Killer whales at risk for PCB plastic pollution

Half the population of killer whales could disappear in the next 50 years due to pollution from PCBs, toxic plastics that have been banned for decades, but still very present in the sea. This is supported by an international research published in the journal Science. 

The research took into consideration 351 specimens of orca. 
PCB concentrations 100 times higher than the risk threshold have been found in animals living around the most industrialized countries (Great Britain Strait of Gibraltar, Japan, Brazil, Pacific North East). The populations of these countries could disappear in the next 35-50 years.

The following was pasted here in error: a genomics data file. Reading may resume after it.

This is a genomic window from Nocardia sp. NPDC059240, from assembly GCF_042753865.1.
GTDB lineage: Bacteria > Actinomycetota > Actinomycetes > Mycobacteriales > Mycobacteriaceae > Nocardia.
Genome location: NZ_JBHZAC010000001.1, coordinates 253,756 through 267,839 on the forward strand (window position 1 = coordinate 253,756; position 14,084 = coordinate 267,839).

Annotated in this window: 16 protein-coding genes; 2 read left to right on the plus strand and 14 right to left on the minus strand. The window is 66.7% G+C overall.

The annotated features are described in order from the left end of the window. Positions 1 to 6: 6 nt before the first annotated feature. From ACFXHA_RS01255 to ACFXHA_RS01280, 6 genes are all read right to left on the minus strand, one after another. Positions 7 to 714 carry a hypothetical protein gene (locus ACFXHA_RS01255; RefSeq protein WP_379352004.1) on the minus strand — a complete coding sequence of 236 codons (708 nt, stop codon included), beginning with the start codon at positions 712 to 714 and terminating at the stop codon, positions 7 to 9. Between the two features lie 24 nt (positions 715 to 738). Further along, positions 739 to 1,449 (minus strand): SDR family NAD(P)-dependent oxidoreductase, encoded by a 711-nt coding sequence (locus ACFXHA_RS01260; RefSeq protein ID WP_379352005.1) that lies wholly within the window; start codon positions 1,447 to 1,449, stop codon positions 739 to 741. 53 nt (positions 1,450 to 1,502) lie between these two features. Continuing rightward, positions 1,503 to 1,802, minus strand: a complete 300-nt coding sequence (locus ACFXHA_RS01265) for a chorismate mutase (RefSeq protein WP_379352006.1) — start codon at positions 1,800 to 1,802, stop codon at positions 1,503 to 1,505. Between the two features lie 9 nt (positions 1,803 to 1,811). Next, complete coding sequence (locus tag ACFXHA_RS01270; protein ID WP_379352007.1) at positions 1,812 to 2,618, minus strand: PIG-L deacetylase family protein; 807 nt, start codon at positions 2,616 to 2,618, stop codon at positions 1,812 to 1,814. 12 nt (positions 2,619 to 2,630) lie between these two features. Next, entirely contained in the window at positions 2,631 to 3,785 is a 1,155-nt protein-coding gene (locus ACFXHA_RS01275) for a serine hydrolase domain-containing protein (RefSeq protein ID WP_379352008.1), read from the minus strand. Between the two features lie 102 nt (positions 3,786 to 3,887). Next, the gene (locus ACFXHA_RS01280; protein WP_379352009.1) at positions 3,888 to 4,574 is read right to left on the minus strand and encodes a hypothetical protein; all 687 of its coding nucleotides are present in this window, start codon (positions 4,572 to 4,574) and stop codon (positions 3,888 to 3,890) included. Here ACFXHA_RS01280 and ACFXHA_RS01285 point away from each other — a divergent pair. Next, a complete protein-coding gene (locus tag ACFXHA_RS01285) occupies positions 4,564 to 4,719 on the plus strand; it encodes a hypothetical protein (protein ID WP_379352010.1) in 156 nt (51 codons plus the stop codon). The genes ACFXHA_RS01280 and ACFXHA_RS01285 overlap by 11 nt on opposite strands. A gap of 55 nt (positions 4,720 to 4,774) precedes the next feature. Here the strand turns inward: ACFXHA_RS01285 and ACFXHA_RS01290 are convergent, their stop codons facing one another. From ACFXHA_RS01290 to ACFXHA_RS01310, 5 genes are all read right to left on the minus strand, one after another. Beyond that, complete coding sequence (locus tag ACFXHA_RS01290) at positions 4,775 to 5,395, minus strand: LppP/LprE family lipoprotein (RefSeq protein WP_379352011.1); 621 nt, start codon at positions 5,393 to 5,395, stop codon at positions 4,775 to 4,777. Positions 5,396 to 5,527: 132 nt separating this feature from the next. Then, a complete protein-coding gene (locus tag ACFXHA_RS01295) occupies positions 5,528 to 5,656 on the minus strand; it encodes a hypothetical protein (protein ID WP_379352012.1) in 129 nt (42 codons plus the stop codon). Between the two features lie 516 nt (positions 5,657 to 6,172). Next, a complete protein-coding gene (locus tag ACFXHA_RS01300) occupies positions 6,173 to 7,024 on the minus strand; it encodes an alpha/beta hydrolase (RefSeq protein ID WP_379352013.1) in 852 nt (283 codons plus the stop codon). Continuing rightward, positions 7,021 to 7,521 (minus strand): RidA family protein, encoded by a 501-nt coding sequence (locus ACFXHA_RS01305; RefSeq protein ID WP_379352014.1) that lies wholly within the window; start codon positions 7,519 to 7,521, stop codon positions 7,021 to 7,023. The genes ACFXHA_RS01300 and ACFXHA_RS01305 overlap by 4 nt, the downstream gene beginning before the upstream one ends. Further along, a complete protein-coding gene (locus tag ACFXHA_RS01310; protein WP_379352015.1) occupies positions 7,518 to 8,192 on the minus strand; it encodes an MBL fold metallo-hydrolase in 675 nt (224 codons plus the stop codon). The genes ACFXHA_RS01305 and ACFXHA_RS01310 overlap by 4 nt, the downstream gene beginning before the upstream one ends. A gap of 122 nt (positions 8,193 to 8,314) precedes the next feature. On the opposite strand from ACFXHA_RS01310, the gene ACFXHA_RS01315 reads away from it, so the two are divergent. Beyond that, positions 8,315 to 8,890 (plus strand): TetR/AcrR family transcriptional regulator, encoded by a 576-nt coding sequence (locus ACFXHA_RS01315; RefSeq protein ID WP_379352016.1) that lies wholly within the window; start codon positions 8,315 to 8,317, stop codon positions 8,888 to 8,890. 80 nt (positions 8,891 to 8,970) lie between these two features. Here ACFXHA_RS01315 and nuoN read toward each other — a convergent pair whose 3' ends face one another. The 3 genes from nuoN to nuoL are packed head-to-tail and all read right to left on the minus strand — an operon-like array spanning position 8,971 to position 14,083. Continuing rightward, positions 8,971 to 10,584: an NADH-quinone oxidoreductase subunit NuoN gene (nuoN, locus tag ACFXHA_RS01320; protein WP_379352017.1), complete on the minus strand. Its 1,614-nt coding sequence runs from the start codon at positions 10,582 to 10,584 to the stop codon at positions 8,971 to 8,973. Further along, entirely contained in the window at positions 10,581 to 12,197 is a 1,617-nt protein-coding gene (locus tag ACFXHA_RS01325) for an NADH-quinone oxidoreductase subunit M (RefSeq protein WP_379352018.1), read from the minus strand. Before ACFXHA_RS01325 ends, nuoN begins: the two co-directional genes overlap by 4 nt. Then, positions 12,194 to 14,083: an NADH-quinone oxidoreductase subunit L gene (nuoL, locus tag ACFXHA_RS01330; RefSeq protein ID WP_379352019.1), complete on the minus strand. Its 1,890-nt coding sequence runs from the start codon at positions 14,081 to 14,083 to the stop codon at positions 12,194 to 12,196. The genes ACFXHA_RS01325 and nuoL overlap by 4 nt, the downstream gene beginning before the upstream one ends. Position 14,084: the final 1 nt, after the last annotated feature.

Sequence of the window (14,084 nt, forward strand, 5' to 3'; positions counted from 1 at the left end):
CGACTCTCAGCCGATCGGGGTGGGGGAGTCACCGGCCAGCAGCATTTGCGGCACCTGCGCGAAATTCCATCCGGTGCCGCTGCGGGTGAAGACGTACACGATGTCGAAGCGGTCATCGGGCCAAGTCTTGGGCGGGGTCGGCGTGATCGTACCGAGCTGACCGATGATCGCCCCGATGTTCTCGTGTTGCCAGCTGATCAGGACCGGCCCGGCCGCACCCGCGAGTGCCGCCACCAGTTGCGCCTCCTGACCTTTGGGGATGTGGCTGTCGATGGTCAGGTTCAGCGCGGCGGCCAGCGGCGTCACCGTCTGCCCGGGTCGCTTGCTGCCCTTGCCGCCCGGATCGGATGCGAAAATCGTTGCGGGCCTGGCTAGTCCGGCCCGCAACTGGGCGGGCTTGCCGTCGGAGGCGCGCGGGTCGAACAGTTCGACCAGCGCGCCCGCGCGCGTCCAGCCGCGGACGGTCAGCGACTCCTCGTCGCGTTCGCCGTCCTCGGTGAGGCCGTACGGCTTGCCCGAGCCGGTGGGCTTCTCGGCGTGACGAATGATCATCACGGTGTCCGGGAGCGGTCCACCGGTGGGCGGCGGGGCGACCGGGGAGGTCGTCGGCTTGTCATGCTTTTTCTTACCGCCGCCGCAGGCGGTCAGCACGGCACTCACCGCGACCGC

Minor concentrations have been found in animals living in the Arctic, further from sources of pollution.

Killer whales are at the top of the food chain and absorb all the plastics and chemicals consumed by smaller animals. The PCB damages the reproductive organs and the immune system and causes cancer. The plastic substance has been produced since the 30s for electrical components and paints and was banned from the seventies and eighties. 80% of the million tons produced, however, has not been destroyed and continues to end up in the sea from landfills.
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